State, city officials tout economics of rail transit

Funding cuts could hurt planned public transit projects in Minneapolis.

State, city officials tout economics of rail transit

John Hageman

Robert Lilligren hasnâÄôt owned a car since 1980.
The vice president of the Minneapolis City Council got rid of his car as a way to save money on insurance. But 31 years later, he has made it a way of life, relying instead on public transit and his own two feet to get around.
As the state House moves to cut a significant chunk from state transit funding, Lilligren, along with county and state government officials, shared his vision for a comprehensive transportation system in the Twin Cities at a forum in south Minneapolis last week.
That vision includes an integrated rail system, along with the resurrection of a streetcar network throughout Minneapolis. In addition to $300,000 of its own money, the city received $900,000 from the federal government in December to conduct a study recommending whether to build a streetcar network.
The city will hire a consulting team later this year, and the study should be completed after 18 months, according to Anna Flintoft, a transportation planner for the city.
Last year, the City Council prioritized a line running through Nicollet Mall and Central Avenue at the heart of downtown as the best place to implement a streetcar network.
The long-term proposed plan also includes a line on the University of Minnesota campus along University Avenue.
The city has a rich history of streetcars populating its streets, but they were phased out in favor of buses after World War II. At its peak, the streetcar system carried 240 million riders a year, while the current transit system carries about 90 million, according to Hennepin County Commissioner Peter McLaughlin.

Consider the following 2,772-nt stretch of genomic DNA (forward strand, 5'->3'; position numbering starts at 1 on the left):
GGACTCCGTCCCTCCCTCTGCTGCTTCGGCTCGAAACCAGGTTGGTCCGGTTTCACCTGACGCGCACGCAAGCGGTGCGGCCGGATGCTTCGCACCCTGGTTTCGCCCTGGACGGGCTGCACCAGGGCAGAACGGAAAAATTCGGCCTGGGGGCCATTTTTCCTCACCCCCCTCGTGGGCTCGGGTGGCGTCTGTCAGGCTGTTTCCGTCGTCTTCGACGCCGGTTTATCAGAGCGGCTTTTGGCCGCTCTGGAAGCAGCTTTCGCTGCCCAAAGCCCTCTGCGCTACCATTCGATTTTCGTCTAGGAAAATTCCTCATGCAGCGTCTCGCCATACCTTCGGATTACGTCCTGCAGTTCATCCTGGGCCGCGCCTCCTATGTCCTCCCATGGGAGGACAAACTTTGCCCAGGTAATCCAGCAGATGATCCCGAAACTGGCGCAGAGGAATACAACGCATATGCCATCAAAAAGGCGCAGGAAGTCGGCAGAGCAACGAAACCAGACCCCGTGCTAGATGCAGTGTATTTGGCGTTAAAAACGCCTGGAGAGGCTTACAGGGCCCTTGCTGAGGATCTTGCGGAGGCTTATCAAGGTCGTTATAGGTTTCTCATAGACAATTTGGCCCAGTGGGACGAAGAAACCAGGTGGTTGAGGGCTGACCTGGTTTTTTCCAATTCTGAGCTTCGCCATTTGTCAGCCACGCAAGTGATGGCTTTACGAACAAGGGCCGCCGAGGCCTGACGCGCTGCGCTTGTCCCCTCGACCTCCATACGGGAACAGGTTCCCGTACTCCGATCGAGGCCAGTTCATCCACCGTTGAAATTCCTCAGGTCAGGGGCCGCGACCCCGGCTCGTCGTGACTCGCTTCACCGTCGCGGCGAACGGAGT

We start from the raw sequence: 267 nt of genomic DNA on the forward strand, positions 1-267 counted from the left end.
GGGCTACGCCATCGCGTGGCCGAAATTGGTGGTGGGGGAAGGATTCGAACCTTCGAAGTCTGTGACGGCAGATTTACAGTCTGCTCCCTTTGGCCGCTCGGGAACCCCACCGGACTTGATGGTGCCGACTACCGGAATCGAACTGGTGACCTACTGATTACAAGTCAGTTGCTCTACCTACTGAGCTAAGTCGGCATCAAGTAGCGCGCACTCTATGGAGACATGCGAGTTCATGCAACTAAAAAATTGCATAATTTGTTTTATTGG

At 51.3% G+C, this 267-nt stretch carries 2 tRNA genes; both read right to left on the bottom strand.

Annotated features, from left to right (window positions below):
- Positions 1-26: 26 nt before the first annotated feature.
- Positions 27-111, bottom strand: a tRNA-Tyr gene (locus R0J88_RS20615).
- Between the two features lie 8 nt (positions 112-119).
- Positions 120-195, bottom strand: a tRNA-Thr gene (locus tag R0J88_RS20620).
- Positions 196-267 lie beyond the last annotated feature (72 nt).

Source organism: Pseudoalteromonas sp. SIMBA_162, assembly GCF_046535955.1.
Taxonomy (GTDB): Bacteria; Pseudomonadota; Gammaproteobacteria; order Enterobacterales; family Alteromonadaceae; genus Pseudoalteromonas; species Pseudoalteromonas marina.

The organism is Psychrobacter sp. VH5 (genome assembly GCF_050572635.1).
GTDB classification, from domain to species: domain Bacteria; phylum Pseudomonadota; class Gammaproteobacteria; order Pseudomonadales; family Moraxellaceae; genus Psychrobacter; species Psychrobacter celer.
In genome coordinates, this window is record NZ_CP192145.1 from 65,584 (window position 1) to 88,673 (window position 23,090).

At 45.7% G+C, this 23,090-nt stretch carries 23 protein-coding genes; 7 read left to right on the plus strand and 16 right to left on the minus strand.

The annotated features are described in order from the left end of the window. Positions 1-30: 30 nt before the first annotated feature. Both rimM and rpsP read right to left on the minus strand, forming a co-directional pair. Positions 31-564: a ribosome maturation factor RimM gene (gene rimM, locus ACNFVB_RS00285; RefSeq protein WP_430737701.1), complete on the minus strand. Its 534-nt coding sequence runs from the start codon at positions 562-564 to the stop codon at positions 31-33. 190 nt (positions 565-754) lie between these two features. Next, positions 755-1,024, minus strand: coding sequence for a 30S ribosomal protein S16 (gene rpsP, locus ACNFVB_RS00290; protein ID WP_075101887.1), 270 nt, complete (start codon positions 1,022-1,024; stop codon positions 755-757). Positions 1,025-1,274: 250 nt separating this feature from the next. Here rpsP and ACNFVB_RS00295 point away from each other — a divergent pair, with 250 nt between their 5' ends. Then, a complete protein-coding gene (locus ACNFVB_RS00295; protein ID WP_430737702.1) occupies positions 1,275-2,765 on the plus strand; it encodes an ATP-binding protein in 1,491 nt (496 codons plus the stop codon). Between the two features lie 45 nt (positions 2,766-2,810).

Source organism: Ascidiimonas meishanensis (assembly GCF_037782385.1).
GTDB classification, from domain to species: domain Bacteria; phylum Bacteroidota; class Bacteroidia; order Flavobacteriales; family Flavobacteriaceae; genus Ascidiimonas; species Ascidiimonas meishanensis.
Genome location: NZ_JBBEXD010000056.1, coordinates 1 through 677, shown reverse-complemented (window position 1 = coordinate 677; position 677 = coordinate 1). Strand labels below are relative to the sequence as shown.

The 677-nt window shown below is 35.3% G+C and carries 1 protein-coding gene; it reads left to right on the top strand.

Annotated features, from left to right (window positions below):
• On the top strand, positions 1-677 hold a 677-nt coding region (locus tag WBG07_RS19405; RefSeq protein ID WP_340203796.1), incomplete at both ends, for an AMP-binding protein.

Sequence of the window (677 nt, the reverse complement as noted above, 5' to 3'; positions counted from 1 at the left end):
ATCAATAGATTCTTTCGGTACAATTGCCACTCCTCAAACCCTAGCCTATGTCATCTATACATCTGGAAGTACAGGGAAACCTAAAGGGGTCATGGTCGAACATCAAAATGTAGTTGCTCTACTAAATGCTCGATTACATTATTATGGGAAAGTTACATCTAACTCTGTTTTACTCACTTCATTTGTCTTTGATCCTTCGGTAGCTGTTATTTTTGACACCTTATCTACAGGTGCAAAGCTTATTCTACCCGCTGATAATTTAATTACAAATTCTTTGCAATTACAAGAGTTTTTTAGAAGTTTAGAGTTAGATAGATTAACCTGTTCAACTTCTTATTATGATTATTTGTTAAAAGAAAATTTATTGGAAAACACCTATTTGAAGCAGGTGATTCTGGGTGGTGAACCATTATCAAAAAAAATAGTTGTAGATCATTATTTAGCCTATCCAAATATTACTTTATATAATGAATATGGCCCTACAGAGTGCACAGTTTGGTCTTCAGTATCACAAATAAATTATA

Streetcars, a cleaner and quieter form of transit, are expected to be an economic boon despite being just seven feet longer than a bus. Peter Wagenius, transportation policy director for Mayor R.T. Rybak, said developers are more willing to invest in rail corridors because of its relative permanency.
âÄúThere is a rail bias,âÄù Wagenius said. âÄúA lot more people ride it, and developers are more interested in building next to it.âÄù
But during the recession, some are looking to scale back on transit funding.
The Republican-controlled House passed a transportation finance bill in March that would cut $130 million in general funding to the Metropolitan Council over the biennium, while the Senate proposed cutting about a fourth of that.
Gov. Mark Dayton has recommended no cuts to transit funding after the latest motor vehicle sales tax projections, which is a significant portion of transit funding.
The bills are set to go to conference committee in the coming weeks.
Rep. Mike Beard, R-Shakopee, who authored the transportation finance bill, said he isnâÄôt fundamentally opposed to rail transit. But during a time when the state is facing a projected $5 billion deficit, he said transit money is best spent on existing systems.
Transit for Livable Communities, a nonprofit transportation advocacy group, handed out postcards at the forum opposing transportation cuts.
âÄúItâÄôs really an important time to stand up,âÄù Rep. Frank Hornstein, DFL-Minneapolis, said.
But even with the proposed cuts to transit funds, the group of policy makers seemed confident in their vision for public transit in the Twin Cities.
With the Full Funding Grant Agreement set to come through next week, which will obligate the federal government to pay for half of the Central Corridor light-rail line, rail transit in the Twin Cities is set to take a major step.
âÄúAmidst this chaos, we have to keep fighting and making the arguments,âÄù McLaughlin said. âÄúWeâÄôve never had more momentum than we have now.âÄù